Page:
Author: Jackie Morse Kessler
Series: Horsemen of the Apocalypse #1
Publisher: Harcourt Graphia
Release Date: October 18, 2010
Pages: 180 (Paperback)
Obtained From: NetGalley
"Though art the Black Rider. Go thee out unto the world."
Lisabeth Lewis has a black steed, a set of scales, and a new job: she's been appointed Famine. How will an anorexic seventeen-year-old girl from the suburbs fare as one of the Four Horsemen of the Apocalypse?
Travelling the world on her steed gives Lisa freedom from her troubles at home: her constant battle with hunger, and her struggle to hide it from the people who care about her. But being Famine forces her to go places where hunger is a painful part of everyday life, and to face the horrifying effects of her phenomenal power. Can Lisa find a way to harness that power--and the courage to battle her own inner demons?
The first thought that I had after finishing Hunger was that it was too short, and I don't say that because it was only 180 pages long. I say that because the story ended just as it was getting started. From the moment that Lisabeth is recruited as Famine, the reader is taken on a crazy (and ironic) journey of self-realization and discovery. But just as she starts to explore her powers as Famine, the ending shows up and concludes the story rather abruptly. I wanted to see more, especially since the first half of the book was dedicated to exploring the pains of her eating disorder rather than actual character development. Even though I understand that this was necessary in order to show where the story was heading, I would have liked to see more Apocalypse action. I can't help it; I like explosions and swords and death and whatnot. So sue me.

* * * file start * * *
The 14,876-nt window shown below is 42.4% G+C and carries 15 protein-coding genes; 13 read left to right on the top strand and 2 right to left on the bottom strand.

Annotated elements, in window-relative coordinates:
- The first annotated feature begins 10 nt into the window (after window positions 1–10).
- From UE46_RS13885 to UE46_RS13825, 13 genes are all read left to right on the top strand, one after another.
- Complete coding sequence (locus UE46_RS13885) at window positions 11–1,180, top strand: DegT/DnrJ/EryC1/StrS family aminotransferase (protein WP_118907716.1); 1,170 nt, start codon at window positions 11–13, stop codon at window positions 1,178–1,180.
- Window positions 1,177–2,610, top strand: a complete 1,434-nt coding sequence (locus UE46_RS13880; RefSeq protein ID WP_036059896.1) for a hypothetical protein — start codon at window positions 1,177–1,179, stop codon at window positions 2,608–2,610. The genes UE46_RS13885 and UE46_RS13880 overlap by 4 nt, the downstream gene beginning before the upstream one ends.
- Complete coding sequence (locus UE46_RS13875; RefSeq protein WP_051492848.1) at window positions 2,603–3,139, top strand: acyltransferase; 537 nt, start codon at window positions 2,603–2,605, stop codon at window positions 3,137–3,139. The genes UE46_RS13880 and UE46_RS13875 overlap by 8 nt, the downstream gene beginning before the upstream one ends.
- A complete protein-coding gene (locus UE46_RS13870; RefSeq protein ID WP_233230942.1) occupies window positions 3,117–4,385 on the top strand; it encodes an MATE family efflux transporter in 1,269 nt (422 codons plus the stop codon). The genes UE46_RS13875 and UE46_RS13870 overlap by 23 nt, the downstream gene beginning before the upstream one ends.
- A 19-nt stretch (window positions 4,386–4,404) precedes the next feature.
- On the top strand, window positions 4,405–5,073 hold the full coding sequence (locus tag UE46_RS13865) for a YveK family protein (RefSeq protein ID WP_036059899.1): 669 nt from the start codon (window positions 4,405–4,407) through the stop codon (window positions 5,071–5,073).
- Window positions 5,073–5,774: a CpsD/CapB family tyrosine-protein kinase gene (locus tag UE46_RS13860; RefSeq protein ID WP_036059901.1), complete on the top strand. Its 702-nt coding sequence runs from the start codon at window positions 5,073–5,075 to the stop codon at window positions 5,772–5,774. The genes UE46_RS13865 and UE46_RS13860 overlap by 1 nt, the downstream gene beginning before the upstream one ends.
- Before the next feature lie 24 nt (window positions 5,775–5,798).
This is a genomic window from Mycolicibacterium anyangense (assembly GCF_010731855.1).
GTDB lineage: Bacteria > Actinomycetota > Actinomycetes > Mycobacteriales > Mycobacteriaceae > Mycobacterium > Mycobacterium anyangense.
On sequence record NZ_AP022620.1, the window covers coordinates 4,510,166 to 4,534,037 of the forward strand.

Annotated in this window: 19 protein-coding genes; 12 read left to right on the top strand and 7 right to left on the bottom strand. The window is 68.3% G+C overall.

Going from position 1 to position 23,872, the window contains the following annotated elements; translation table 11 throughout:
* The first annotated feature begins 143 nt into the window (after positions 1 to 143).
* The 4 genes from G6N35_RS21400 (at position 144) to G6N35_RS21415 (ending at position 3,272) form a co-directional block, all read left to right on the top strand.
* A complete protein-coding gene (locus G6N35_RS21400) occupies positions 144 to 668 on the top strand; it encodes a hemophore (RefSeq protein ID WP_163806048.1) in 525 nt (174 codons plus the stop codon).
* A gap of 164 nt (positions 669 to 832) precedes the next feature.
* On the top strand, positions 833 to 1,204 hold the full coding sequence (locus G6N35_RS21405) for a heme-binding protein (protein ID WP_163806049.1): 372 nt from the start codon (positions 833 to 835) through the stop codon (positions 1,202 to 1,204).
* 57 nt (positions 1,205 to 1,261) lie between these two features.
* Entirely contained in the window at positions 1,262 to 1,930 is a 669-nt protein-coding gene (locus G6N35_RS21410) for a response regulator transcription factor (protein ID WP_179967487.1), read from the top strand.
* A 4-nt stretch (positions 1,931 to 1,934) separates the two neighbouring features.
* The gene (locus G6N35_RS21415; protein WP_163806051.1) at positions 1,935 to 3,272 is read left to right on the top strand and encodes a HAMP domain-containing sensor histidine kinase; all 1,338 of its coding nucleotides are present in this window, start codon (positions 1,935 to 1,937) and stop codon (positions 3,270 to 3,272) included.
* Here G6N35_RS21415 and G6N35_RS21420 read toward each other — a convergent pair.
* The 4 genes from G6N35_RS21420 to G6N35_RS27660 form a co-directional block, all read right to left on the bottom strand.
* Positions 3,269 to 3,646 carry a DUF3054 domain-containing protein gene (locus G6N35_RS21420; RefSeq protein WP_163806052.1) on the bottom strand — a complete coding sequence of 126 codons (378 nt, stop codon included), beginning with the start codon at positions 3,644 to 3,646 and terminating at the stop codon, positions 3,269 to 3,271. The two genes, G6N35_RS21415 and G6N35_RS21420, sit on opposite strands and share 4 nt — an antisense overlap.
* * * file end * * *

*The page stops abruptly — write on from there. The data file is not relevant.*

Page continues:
On that note, yes, even though Hunger spends more time dealing with Lisabeth's eating disorder than her role as a Horsemen, Kessler refuses to sugar coat it. Instead, she handles it firmly, throwing in meticulously detailed scenes that describe the horrors of eating disorders. One scene in particular comes to mind where Lisabeth's best friend binges on junk food and then heads to the bathroom to throw it up in the reverse order that she ate it in. The feeling and appearance of the food was described, making this scene (and others like it) difficult and painful to read. I've never had an eating disorder, nor have I ever had a friend who had one (to the best of my knowledge), but I can only imagine that it is as painful (if not moreso) than what Lisabeth was going through. Watching Lisabeth walk a thin line between sickness and knowing what she was doing was wrong was nerve wracking, and even though I sometimes had trouble connecting to her as a character I wanted her to get better.
Though the direction of the story was obvious, I enjoyed watching it unfold. But like I said before, I just wish there was more. The concept and use of the Horsemen to tackle such a sensitive subject was very creative, and provided a unique outlet to discuss eating disorders. Kessler leaves the reader with a important message: for those of you that find yourself in the same situation as Lisabeth--or to those who have friends who are sick--there is hope. Seek help. It's not okay to pretend like it's okay, and if you find the courage to speak up, people will listen. I suspect that the second book in the series (Rage) will follow a similar pattern to Hunger, even though it deals with cutting and self-mutilation instead of eating disorders. None-the-less, I look forward to seeing Kessler expand on the mythology of her Horsemen.